of abuse in long term nursing facilities (Spevak, 163) argue
that any form of abuse inevitably involves ethical issues
which are very harmful for patients’ psychology and,
therefore, the problem of abuse needs to be solved. On analyzing
possible solutions of the problem of abuse or minimization
of the risk of abuse of patients in long term nursing facilities,
it is worth mentioning the idea of the creation of Ethical
codes, which could regulate the relationships within long
term nursing facilities and regulated norms of behavior of
nurses and other healthcare professionals in such facilities
(Spiegel, 1872). The creation of Ethical codes implies a kind
of agreement between a healthcare organization and the personnel
which complements the employment contract and clearly defines
basic demands the healthcare organization poses on its employees.
These should clearly define the behavior of healthcare professionals
and define the major moral and ethical values which are fundamental
for the healthcare organization. If a nurse or another healthcare
professional are unable to meet the demands or disagree with
the major principles of the organization than the latter should
critically evaluate and assess the professional level of such
an employee and take a decision concerning his or her further
work within the organization or changing the place of employment.
Side B. However, the opponents (McKenzie, 127), who stand
on the ground that the problem of abuse in long term nursing
facilities is extremely exaggerated or does not exist at all,
argue that if there is no problem then there are no ethical
issues involved. At the same time, they agree that ethical
issues always play an important role in the work of healthcare
professionals, especially those who work in long term nursing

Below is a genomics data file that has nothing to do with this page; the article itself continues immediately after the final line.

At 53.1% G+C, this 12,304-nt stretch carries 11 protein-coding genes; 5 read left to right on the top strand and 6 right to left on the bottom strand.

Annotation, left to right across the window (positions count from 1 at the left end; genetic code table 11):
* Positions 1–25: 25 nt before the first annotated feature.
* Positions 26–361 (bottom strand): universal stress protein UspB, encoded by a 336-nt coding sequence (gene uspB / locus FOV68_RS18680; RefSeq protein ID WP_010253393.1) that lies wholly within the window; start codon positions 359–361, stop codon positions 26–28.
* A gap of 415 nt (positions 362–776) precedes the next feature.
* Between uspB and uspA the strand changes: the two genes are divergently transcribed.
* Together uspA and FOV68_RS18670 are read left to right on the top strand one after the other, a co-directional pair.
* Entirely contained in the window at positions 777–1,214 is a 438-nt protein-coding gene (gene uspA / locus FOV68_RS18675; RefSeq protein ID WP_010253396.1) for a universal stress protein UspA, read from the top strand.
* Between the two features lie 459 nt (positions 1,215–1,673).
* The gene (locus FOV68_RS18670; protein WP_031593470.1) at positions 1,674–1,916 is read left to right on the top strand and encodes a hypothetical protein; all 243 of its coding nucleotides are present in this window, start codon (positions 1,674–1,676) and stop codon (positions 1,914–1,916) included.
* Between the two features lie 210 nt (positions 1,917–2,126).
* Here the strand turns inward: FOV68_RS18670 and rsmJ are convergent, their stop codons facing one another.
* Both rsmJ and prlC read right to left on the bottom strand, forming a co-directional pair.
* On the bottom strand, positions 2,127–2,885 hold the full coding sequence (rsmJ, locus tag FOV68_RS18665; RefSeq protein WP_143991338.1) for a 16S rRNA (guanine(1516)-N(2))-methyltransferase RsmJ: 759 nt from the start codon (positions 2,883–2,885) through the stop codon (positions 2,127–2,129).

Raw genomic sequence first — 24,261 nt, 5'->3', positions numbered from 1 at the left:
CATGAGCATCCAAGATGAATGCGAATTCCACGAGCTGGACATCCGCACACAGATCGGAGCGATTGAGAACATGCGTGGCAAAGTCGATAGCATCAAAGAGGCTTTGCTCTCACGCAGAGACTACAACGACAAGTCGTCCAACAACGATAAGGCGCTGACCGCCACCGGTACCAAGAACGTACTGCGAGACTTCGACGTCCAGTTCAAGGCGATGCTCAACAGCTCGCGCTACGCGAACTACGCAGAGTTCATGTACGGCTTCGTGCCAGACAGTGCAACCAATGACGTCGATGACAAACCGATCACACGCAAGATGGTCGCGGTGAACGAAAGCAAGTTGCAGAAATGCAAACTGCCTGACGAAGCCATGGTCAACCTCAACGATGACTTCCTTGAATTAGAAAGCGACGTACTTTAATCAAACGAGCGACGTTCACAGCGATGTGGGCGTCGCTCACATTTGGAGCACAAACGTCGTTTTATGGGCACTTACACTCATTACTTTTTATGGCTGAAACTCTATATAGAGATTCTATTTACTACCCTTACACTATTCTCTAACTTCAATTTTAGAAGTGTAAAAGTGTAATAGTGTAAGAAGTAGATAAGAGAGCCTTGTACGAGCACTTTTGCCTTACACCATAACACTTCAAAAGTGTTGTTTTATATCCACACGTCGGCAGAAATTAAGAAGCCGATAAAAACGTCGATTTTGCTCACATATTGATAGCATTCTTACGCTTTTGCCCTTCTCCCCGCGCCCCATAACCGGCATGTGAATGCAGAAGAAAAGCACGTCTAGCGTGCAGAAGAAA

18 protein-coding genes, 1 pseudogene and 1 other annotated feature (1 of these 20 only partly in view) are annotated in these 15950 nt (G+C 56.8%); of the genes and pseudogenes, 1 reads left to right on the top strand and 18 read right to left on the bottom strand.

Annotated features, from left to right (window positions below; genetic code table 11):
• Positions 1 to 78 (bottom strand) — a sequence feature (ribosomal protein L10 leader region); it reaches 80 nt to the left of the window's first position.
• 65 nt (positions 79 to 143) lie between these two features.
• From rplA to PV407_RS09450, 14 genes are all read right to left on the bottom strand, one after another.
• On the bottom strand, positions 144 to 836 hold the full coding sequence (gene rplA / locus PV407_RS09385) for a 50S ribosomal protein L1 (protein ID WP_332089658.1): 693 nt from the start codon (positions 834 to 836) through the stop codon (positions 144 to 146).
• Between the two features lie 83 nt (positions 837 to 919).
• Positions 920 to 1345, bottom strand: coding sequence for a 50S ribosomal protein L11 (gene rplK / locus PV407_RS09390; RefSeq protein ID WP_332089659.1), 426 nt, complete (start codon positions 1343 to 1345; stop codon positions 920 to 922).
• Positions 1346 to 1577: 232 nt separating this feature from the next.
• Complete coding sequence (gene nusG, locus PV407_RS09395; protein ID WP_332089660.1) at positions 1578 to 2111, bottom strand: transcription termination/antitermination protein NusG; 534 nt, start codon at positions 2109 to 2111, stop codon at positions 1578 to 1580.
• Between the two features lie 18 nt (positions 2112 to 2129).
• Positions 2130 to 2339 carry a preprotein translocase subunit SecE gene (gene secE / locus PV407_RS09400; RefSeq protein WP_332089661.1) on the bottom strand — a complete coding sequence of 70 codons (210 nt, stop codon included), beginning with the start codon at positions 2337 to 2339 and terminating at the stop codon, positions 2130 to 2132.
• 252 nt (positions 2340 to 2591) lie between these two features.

facilities (McKenzie, 149). Nevertheless, these specialists
(Quinn, 24) are very skeptical about the introduction of Ethical
codes because they believe that such codes will never work
since they do not have any legal significance or value. Hence,
such codes will not lead to the punishment of those professionals
who violate principles and norms defined in the codes.
Point 5: Conclusion
Thus, taking into account all above mentioned, it is possible
to conclude that the problem of abuse in long term nursing
facilities cannot be denied. This problem exists and it needs
an immediate solution. It is impossible to ignore this problem
and argue that it does not really matter in the contemporary
long term nursing facilities. Even if this problem is not
widely spread, the ignorance of this problem can stimulate
its rapid and irrevocable progress. Anyway, it is necessary
to minimize the risk of abuse in long term facilities and
prevent the problem from the further expansion. In this respect,
the introduction of strict regulatory policies, accompanied
by the improvement of facility practices, training programs
for healthcare professionals, and introduction of Ethical
codes can be effective enough to prevent abuse in long term
nursing facilities. On the other hand, it is necessary to
keep the balance in order to avoid too strict regulatory policies
which can undermine the normal performance of long term nursing